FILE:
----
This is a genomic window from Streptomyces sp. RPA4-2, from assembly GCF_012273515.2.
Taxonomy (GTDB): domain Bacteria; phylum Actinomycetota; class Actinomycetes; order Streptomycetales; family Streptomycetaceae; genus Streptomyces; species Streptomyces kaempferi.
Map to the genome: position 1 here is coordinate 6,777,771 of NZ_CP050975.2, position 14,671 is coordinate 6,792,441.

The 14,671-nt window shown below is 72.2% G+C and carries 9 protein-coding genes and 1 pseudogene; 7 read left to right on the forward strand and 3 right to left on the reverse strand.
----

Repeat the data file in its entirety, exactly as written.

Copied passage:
This is a genomic window from Streptomyces sp. RPA4-2, from assembly GCF_012273515.2.
Taxonomy (GTDB): domain Bacteria; phylum Actinomycetota; class Actinomycetes; order Streptomycetales; family Streptomycetaceae; genus Streptomyces; species Streptomyces kaempferi.
Map to the genome: position 1 here is coordinate 6,777,771 of NZ_CP050975.2, position 14,671 is coordinate 6,792,441.

The 14,671-nt window shown below is 72.2% G+C and carries 9 protein-coding genes and 1 pseudogene; 7 read left to right on the forward strand and 3 right to left on the reverse strand.